View Full Version : How do I find memory leaks?

07-17-2006, 11:10 AM
The TotalView Memory Debugger can locate your program's memory leaks and display information about them. [/url]Before execution begins, enable the Memory Debugger. (See the Debugging Memory Problems Using TotalView (http://www.etnus.com/Documentation/index.html) Guide. [/url]Run the program and then halt it where you want to look at memory problems. Allow your program to run for a while before stopping execution to give it enough time to create leaks. [/url]From the Memory Debugger Window (invoked using the Tools > Memory Debugging command), select the Leak Detection tab.
http://www.etnus.com/Support/Tips/images/71Memory_Leak_Source.png [/url][br]Select one or more processes in the [b]Process Set area. [/url]Select a view within the Generate View area and click the Generate View button. For example, you might select Source View. [/url]Examine the list. After you select a leak in the top part of the window, the bottom of the window shows a backtrace of the place where the memory was allocated. After you select a stack frame in the backtrace, TotalView displays the statement where the block was created. A backtrace is a list of stack frames. The Memory Debugger displays a list that contains the stack frames that existed when you asked the heap manager to allocate memory.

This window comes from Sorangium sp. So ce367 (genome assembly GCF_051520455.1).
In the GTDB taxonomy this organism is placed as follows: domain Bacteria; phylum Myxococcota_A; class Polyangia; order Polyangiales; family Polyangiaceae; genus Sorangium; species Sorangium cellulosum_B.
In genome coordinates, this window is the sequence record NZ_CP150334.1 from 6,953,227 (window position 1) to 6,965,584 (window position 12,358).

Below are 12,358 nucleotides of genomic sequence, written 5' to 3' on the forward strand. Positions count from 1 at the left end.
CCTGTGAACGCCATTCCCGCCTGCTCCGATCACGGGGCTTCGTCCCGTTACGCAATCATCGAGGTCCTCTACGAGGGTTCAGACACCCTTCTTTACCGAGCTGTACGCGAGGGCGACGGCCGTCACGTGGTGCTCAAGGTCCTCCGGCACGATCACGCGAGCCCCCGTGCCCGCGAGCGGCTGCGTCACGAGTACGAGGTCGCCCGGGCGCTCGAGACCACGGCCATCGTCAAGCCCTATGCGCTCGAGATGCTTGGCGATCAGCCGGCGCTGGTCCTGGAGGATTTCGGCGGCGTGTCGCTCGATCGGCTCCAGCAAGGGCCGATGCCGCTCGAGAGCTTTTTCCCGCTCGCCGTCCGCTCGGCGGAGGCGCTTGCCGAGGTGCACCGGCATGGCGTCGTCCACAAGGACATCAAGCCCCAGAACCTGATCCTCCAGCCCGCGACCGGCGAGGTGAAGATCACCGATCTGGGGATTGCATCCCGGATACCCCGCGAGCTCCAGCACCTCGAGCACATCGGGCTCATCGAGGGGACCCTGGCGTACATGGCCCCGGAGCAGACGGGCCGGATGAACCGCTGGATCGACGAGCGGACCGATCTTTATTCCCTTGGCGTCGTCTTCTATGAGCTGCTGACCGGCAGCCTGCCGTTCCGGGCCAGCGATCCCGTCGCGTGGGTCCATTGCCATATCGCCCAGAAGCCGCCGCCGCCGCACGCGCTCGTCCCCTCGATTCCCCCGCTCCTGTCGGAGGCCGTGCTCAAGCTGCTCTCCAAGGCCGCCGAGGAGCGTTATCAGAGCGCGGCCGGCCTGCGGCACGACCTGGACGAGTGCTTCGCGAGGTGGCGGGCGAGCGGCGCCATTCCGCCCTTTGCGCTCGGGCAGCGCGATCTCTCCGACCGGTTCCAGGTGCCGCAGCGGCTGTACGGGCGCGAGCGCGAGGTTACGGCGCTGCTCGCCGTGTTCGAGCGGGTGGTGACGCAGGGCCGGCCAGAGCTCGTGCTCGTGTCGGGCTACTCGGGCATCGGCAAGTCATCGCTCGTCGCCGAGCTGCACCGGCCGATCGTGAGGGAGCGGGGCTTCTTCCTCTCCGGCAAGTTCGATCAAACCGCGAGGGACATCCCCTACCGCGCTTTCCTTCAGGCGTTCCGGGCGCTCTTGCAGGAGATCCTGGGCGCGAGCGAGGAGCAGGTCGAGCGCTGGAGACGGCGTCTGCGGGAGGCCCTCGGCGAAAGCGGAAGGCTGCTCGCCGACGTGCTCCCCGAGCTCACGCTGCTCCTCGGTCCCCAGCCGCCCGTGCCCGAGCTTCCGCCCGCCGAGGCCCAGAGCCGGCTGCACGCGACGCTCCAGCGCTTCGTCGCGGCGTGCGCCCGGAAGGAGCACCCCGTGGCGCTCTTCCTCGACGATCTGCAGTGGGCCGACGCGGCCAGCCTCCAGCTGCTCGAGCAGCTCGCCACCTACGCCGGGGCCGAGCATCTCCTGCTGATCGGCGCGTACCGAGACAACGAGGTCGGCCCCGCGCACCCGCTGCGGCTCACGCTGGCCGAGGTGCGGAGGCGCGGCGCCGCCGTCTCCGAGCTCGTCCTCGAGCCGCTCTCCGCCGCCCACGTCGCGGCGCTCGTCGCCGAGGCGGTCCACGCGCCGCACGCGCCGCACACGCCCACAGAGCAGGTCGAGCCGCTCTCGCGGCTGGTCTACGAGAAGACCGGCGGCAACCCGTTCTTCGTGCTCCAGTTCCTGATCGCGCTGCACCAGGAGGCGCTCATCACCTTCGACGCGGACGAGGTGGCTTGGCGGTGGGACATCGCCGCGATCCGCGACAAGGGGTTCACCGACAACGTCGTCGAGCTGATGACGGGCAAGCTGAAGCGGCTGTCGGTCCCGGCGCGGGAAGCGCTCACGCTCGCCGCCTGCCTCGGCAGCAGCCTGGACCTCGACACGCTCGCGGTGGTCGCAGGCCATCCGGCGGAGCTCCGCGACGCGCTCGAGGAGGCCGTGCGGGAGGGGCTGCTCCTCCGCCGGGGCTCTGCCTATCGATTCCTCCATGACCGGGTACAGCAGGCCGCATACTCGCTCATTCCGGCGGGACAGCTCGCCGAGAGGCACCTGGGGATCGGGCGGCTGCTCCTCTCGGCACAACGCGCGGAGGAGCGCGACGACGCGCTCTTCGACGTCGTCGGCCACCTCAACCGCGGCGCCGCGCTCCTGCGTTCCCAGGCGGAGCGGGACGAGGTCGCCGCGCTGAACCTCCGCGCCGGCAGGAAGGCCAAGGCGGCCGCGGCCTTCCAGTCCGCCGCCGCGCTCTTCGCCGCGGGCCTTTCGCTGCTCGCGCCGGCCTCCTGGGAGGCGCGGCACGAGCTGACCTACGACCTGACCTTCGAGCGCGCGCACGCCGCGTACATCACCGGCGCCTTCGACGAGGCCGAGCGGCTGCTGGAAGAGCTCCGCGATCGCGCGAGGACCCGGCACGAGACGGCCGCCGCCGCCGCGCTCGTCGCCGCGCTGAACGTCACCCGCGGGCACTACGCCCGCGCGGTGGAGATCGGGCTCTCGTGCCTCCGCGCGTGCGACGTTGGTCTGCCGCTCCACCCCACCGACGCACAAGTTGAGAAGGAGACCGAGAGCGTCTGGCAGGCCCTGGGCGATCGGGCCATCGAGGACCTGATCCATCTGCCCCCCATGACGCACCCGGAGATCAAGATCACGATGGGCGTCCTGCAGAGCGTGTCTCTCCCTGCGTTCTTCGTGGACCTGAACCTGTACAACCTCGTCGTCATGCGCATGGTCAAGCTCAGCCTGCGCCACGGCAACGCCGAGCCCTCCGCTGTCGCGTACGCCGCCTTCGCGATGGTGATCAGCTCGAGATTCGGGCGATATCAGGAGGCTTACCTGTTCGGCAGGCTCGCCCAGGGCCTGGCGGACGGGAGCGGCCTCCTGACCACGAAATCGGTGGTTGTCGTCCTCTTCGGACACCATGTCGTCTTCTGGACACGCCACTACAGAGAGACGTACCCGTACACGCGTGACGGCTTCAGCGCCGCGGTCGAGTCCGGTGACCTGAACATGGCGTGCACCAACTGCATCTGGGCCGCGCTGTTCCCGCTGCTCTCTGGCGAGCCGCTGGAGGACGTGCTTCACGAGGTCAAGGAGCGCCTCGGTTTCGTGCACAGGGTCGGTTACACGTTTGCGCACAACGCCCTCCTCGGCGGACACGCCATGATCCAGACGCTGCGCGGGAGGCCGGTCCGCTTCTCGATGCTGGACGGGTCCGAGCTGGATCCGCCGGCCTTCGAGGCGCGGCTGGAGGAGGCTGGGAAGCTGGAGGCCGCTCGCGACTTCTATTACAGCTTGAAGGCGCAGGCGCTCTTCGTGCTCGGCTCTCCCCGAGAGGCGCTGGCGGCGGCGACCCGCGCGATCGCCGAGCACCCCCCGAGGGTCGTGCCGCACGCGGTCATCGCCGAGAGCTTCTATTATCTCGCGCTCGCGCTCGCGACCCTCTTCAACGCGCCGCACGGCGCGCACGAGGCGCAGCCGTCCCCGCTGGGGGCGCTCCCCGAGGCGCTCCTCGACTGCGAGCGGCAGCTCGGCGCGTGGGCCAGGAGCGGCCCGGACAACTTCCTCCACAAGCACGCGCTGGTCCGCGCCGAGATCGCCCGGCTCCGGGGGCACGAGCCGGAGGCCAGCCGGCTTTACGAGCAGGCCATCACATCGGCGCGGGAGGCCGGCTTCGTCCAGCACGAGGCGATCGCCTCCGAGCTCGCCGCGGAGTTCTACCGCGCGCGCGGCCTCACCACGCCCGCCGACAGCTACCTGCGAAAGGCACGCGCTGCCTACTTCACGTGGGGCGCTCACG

[/url]The backtrace that the Memory Debugger displays is the backtrace that existed when your program made the heap allocation request. It is not the current backtrace.

The line number displayed in the Memory Debugger Source Pane is the same line number that TotalView displays in the Process Window Source Pane. If you go to that location, you can begin devising a strategy for fixing the problem. Sometimes you get lucky and the fix is obvious. In most cases, it isn't clear what was (or should be) the last statement to access a memory block. Even if you figure it out, it's extremely difficult to determine if the place you located is really the last place your program needs this data. At this point, it just takes patience to follow your program's logic.